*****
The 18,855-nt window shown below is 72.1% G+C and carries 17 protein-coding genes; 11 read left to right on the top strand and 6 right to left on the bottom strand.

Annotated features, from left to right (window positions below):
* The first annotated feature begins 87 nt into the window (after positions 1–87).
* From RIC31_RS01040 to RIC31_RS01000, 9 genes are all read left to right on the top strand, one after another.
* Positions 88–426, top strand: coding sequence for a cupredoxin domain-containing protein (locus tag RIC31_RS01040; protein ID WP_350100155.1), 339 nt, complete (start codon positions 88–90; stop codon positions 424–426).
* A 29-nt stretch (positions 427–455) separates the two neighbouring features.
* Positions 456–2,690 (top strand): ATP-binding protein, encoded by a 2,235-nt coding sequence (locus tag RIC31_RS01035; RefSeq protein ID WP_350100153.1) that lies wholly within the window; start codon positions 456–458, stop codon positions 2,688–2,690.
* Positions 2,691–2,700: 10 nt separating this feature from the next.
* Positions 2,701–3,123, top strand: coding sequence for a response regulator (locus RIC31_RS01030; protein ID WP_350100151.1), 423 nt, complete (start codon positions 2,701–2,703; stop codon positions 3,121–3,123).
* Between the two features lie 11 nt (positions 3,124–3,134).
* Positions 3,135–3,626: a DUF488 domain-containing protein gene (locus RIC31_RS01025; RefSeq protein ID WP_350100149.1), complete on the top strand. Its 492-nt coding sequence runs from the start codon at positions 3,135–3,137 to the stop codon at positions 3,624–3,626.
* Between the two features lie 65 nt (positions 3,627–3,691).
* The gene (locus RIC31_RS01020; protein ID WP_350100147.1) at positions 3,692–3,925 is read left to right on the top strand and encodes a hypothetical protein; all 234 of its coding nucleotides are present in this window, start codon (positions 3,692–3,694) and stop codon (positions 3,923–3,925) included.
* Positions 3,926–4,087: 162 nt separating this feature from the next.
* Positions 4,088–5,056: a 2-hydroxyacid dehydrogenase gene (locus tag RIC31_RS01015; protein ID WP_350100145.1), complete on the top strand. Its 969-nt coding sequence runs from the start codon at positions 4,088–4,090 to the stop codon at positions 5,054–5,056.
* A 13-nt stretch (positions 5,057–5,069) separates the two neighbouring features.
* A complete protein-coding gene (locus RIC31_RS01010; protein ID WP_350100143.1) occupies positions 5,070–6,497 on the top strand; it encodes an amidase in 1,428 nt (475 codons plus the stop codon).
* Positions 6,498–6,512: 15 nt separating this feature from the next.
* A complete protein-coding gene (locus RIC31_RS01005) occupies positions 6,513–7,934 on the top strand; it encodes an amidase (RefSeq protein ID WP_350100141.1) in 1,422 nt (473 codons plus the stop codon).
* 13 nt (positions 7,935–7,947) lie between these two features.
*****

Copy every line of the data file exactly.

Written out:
The 18,855-nt window shown below is 72.1% G+C and carries 17 protein-coding genes; 11 read left to right on the top strand and 6 right to left on the bottom strand.

Annotated features, from left to right (window positions below):
* The first annotated feature begins 87 nt into the window (after positions 1–87).
* From RIC31_RS01040 to RIC31_RS01000, 9 genes are all read left to right on the top strand, one after another.
* Positions 88–426, top strand: coding sequence for a cupredoxin domain-containing protein (locus tag RIC31_RS01040; protein ID WP_350100155.1), 339 nt, complete (start codon positions 88–90; stop codon positions 424–426).
* A 29-nt stretch (positions 427–455) separates the two neighbouring features.
* Positions 456–2,690 (top strand): ATP-binding protein, encoded by a 2,235-nt coding sequence (locus tag RIC31_RS01035; RefSeq protein ID WP_350100153.1) that lies wholly within the window; start codon positions 456–458, stop codon positions 2,688–2,690.
* Positions 2,691–2,700: 10 nt separating this feature from the next.
* Positions 2,701–3,123, top strand: coding sequence for a response regulator (locus RIC31_RS01030; protein ID WP_350100151.1), 423 nt, complete (start codon positions 2,701–2,703; stop codon positions 3,121–3,123).
* Between the two features lie 11 nt (positions 3,124–3,134).
* Positions 3,135–3,626: a DUF488 domain-containing protein gene (locus RIC31_RS01025; RefSeq protein ID WP_350100149.1), complete on the top strand. Its 492-nt coding sequence runs from the start codon at positions 3,135–3,137 to the stop codon at positions 3,624–3,626.
* Between the two features lie 65 nt (positions 3,627–3,691).
* The gene (locus RIC31_RS01020; protein ID WP_350100147.1) at positions 3,692–3,925 is read left to right on the top strand and encodes a hypothetical protein; all 234 of its coding nucleotides are present in this window, start codon (positions 3,692–3,694) and stop codon (positions 3,923–3,925) included.
* Positions 3,926–4,087: 162 nt separating this feature from the next.
* Positions 4,088–5,056: a 2-hydroxyacid dehydrogenase gene (locus tag RIC31_RS01015; protein ID WP_350100145.1), complete on the top strand. Its 969-nt coding sequence runs from the start codon at positions 4,088–4,090 to the stop codon at positions 5,054–5,056.
* A 13-nt stretch (positions 5,057–5,069) separates the two neighbouring features.
* A complete protein-coding gene (locus RIC31_RS01010; protein ID WP_350100143.1) occupies positions 5,070–6,497 on the top strand; it encodes an amidase in 1,428 nt (475 codons plus the stop codon).
* Positions 6,498–6,512: 15 nt separating this feature from the next.
* A complete protein-coding gene (locus RIC31_RS01005) occupies positions 6,513–7,934 on the top strand; it encodes an amidase (RefSeq protein ID WP_350100141.1) in 1,422 nt (473 codons plus the stop codon).
* 13 nt (positions 7,935–7,947) lie between these two features.